Check pressure gauge
RIT members need to check the air-supply status of the mayday firefighter  as shown in photo 3. Checking the bottle gauge will tell you how much air is available and will provide a true picture of how much air is left. Checking only the chest gauge can result in a false reading, particularly if the SCBA is damaged. If the air supply is below half, RIT members should either augment the air supply or change the air bottle. If the air supply is above half, it is best to use up the air supply in the SCBA until it reaches the halfway mark before attaching any RIT kit connection or changing the bottle.

Change air bottle/air supply
With the air supply below half, RIT members need to re-establish the air supply. This can be accomplished either by changing the air bottle over to the RIT kit air bottle, or by connecting the RIT air line to the RIT connector on the back of the SCBA. The deciding factor is whether the SCBA has a RIT connector on the back. If the SCBA has a RIT connection, hooking up the RIT kit will crash fill the SCBA on the mayday firefighter’s back, which may cause the cylinder to rupture. This is not a popular option because of the potential danger.

Check breathing
Once the air-supply issue has been resolved, a RIT member needs to listen for signs of breathing and air exchange between the firefighter and the SCBA, as in the process mentioned above.

Check for entrapment
Another RIT member will need to check the mayday firefighter for entanglements, including wiring, suspended ceiling grid, HVAC equipment, debris, and anything else that may impede removal. Sweep the mayday firefighter from top to bottom to check for any entanglements and carefully remove all entanglements. If using wire cutters to cut away wiring, verify what you are cutting before making the cut, as shown in photo 2. It can be difficult to distinguish between a wire and a low- or high-pressure air line.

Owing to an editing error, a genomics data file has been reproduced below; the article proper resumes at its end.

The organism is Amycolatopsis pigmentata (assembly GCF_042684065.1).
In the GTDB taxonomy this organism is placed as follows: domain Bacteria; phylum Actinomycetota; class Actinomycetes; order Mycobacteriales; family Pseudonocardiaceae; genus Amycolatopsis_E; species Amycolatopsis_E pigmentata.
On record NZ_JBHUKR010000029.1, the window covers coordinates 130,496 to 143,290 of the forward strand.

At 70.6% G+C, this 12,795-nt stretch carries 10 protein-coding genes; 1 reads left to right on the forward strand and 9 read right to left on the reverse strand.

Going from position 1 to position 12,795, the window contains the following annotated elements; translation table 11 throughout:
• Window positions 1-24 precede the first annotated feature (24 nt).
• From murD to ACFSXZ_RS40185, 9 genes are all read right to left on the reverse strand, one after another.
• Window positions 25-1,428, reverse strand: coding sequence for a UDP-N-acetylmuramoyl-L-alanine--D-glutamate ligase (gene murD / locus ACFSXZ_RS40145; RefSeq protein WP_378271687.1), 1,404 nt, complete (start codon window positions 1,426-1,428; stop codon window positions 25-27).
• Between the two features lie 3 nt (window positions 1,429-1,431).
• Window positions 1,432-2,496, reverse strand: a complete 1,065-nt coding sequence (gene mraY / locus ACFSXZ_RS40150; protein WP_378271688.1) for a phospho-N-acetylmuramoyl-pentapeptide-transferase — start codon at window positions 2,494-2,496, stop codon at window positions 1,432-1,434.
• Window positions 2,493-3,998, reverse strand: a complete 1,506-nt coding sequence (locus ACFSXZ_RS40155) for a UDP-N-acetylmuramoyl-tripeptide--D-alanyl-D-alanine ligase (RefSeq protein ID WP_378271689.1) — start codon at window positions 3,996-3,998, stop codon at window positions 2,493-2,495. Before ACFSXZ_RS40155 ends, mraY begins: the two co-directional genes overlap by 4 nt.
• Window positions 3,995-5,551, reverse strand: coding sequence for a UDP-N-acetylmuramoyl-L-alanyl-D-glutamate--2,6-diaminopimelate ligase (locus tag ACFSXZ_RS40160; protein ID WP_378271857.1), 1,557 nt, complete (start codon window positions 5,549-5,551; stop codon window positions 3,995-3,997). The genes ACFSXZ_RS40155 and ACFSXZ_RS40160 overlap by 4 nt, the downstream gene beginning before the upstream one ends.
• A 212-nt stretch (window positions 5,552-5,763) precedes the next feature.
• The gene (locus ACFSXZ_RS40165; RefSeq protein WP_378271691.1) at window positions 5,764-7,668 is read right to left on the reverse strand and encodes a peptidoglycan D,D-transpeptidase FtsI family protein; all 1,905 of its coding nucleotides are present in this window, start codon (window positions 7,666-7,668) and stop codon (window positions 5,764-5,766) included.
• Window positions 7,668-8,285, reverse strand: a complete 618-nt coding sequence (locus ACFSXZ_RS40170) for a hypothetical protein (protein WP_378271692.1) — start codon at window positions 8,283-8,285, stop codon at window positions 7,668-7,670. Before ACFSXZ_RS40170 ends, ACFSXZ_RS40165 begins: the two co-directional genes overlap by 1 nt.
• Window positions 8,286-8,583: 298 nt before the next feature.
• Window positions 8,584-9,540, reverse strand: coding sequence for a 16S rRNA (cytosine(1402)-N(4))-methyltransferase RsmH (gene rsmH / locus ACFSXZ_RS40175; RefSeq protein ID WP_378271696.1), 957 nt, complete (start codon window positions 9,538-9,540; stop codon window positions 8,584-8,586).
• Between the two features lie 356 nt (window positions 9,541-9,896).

Secure bottle/air supply
The air supply that is augmenting the mayday firefighter needs to be secured to the mayday firefighter. Whether using a RIT kit or just a plain SCBA, it needs to be secured before removal can begin. Lay the RIT kit or SCBA in the lap of the mayday firefighter, parallel with his legs. Use a large carabiner to attach the air supply to the SCBA waist strap of the mayday firefighter’s SCBA to ensure that it will not slip.

Remove firefighter
Removing the mayday firefighter can be accomplished in a number of ways. We will look at these different ways in more detail in the coming issues. The important factor to remember is speed and care of removal. The quicker the rapid intervention team removes the mayday firefighter, the better the chance he or she will receive prompt medical attention. Care must also be emphasized; we do not want to aggravate injuries or create new ones for the mayday firefighter.

Practising these nine steps is essential to the success of any mayday firefighter rescue.


Mark van der Feyst is a 12-year veteran of the fire service. He currently works for the City of Woodstock Fire Department in Ontario. Mark is an international instructor teaching in Canada, the United States and India. He is a local-level suppression instructor for the Pennsylvania State Fire Academy, an instructor for the Justice Institute of British Columbia and a professor of fire science at Lambton College. E-mail him at Mark@FireStarTraining.com.